It is critical to the process of this invention that it be carried out in the presence of an organic-containing compound. The organic nitrogen-containing compound is preferably otherwise hydrocarbyl and is acyclic, cyclic or polycyclic. The term hydrocarbyl is used herein in its accepted meaning as representing a radical formed from a hydrocarbon by removal of one or more hydrogen atoms. A hydrocarbyl radical contains only hydrogen and carbon. The widest variation is possible in that the hydrocarbyl group may be alkyl, alkenyl, cycloalkyl, cycloalkenyl, aryl, aralkyl, single ring, multi-ring, straight chain, branched chain, large or small. Representative hydrocarbyl groups include methyl, ethyl, methallyl, n-butyl, hexyl, hexenyl, isooctyl, dodecyl, oleyl, octadecyl, eicosyl, hexacosyl, octacosyl, triacontyl, hexatriactonyl, tetracontyl, cyclohexyl, cyclooctyl, cyclooctenyl, phenyl, naphthyl, benzyl, styryl, phenethyl, and the like. (While acetylenic hydrocarbyl groups will work they are not favored because the acetylenic linkage is susceptible to oxidative attack and therefore interfers with the hydrogen peroxide production.) A nitrogen containing hydrocarbyl compound is therefore a compound containing only carbon, hydrogen and nitrogen. The nitrogen-containing hydrocarbyl compound contains from 2 to about 40 carbon atoms, preferably from 2 to about 30 and more preferably from two to about 20 carbon atoms per molecule. These compounds also contain from 1 to about 4, preferably from 1 to about 3 and more preferably from 1 to about 2 nitrogen atoms per molecule. Compounds containing one nitrogen atom per molecule are very suitable. When the nitrogen-containing hydrocarbyl compounds are polycyclic they contain from 1 to about 4, preferably from 1 to about 3 and more preferably from 1 to about 2 rings per molecule. Among the acyclic nitrogen containing compounds, the nitriles have been found to be particularly suitable. These nitriles are branched or straight chain and contain at least 2 carbon atoms. Suitable examples are acetonitrile, propionitrile, butyronitrile, isobutyronitrile, and particularly suitable is acetonitrile. Suitable compounds from the cyclic and polycyclic materials are ring compounds containing at least one nitrogen in the ring with compounds of more than one ring nitrogen also being suitable. Typical ring compounds are substituted or unsubstituted azirines, azetes, pyrroles, imidazoles, pyrrazoles, pyrrotriazoles, pyridines pyrazines pyrimidines, pyridazines, pyrazolines, pyrrolizines, indolizines, indoles, purines, quinolines and the like as well as correspondingly more saturated members of the above rings. The proportion of nitrogen-containing organic compound in the liquid reaction mixture of this invention is desirably between about 0.1 and about 99.9 percent by volume, preferably between 50 and about 95 percent by volume. Very suitable organic nitrogen-containing compounds are those selected from the group consisting of acetonitrile, pyridine, imidazole, 2,6-dimethyl pyridine, methylpyrrole, 4-cyanopyridine and mixtures of these compounds.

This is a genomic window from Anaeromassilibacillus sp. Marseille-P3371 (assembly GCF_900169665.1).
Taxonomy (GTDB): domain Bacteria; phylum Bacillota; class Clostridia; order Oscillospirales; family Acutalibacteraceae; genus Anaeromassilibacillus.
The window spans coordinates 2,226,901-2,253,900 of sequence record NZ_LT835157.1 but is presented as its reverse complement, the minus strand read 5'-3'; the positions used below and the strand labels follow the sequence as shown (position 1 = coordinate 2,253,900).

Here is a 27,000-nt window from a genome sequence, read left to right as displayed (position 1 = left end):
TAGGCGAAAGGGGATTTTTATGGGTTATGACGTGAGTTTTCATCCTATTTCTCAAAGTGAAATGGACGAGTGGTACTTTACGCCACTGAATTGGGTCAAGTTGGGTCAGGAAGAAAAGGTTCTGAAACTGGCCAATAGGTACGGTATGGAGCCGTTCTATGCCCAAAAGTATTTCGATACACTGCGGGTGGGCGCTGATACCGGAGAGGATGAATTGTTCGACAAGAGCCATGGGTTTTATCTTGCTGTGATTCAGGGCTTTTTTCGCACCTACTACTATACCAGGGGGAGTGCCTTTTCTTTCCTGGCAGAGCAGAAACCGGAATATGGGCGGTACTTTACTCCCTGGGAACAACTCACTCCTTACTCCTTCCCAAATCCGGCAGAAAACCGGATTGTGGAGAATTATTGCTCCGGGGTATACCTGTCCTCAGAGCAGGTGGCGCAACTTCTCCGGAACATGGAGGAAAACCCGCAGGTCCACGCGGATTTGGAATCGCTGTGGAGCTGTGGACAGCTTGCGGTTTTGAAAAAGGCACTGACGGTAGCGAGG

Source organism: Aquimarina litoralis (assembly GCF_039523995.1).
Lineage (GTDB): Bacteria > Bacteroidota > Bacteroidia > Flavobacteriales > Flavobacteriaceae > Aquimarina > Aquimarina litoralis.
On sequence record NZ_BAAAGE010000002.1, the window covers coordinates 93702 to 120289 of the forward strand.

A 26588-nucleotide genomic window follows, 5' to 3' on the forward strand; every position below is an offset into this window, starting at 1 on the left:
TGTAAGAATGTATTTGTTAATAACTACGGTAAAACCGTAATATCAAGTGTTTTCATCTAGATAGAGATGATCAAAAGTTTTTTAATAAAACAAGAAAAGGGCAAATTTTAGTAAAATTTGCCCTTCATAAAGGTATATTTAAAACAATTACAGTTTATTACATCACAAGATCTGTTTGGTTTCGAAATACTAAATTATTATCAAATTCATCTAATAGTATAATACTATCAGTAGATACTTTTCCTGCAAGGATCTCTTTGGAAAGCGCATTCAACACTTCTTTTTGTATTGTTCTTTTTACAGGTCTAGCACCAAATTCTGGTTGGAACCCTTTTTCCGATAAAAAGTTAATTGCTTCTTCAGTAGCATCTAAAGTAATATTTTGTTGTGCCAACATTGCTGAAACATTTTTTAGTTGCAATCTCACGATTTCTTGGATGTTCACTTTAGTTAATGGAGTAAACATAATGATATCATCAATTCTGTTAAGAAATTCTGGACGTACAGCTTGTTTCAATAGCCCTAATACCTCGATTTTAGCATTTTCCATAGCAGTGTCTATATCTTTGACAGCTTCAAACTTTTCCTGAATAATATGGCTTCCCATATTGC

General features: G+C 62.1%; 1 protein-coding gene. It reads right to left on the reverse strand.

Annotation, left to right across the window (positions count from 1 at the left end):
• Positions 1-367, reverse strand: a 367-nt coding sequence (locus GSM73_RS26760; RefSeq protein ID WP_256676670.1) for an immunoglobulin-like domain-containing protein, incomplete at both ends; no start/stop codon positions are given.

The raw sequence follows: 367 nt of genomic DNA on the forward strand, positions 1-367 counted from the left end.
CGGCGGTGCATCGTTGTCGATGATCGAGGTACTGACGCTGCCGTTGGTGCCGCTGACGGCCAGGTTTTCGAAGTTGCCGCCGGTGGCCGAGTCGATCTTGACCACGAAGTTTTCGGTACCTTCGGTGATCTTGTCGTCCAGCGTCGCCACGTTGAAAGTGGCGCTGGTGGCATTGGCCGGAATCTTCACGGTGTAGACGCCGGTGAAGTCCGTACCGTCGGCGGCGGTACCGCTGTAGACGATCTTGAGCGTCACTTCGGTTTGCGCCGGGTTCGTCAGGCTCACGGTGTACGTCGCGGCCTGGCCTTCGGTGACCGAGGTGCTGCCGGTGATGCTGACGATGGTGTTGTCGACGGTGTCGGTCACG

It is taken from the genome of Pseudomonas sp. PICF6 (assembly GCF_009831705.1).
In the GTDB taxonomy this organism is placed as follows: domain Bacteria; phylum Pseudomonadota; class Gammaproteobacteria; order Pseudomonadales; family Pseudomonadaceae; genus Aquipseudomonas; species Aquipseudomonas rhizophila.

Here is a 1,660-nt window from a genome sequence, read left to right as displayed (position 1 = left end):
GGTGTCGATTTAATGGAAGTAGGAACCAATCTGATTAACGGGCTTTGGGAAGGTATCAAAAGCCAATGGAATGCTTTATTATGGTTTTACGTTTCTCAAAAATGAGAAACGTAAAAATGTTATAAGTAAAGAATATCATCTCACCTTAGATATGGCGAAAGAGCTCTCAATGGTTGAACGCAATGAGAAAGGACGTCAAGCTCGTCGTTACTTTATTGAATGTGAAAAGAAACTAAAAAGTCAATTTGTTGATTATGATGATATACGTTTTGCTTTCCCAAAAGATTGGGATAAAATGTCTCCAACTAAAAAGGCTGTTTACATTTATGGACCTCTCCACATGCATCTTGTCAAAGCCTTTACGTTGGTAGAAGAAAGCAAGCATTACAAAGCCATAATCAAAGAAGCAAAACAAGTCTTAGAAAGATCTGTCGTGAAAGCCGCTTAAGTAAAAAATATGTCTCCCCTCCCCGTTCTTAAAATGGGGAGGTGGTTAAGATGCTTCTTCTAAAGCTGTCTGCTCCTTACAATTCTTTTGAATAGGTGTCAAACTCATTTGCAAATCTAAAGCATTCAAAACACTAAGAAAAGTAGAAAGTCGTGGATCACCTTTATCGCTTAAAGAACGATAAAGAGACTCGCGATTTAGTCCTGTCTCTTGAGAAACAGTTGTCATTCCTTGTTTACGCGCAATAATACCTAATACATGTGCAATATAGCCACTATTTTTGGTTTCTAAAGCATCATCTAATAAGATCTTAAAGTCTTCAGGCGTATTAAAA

These nitrogen-containing organic compounds are preferably used in solution in the aqueous medium, and in order to enhance solubility more than one of these may be present if desired. The preferable limits of water present in the liquid reaction mixture of this invention ranges from about 0.1 to about 99.9 percent of volume, more preferably from about 1 to about 99 percent by volume and most preferably from about 5 to about 25 percent by volume. If, however, the solubility of a particular compound is low, then that compound is preferably used in the emulsified state, the solid state, or as a nitrogen-containing moiety attached to, i.e., chemically bonded to or associated with, the solid support, preferably to an ion exchange resin support. Preferable nitrogen-containing moieties are those selected from the group consisting of nitriles, amides and amines.
The pressure at which the above process is carried out is not critical and is usually atmospheric or superatmospheric, up to for example 1000 atmospheres, although the upper limitation is determined primarily by cost limitations rather than inherent process limitation. Thus, the desirable pressure range is from about 1 to about 1000 atmospheres. The ratio of partial pressure of oxygen to hydrogen typically ranges from about 0.25:1 to about 2:1, and preferably about 0.5:1 to about 1:1. The oxygen and/or hydrogen is supplied in pure form or diluted with gas that is inert to the condition of the process. Argon and nitrogen are good diluents, and the oxygen may be supplied as air. It may be desirable to use diluted oxygen for safety reasons, but with adequate precautions dilution is not necessary.
A particular application of this invention is to provide a process of oxidation which comprises contacting an oxidizable substance in the liquid phase with hydrogen peroxide produced in situ by contacting oxygen and hydrogen with a supported palladium catalyst in the presence of water, a strong acid and a nitrogen-containing organic compound.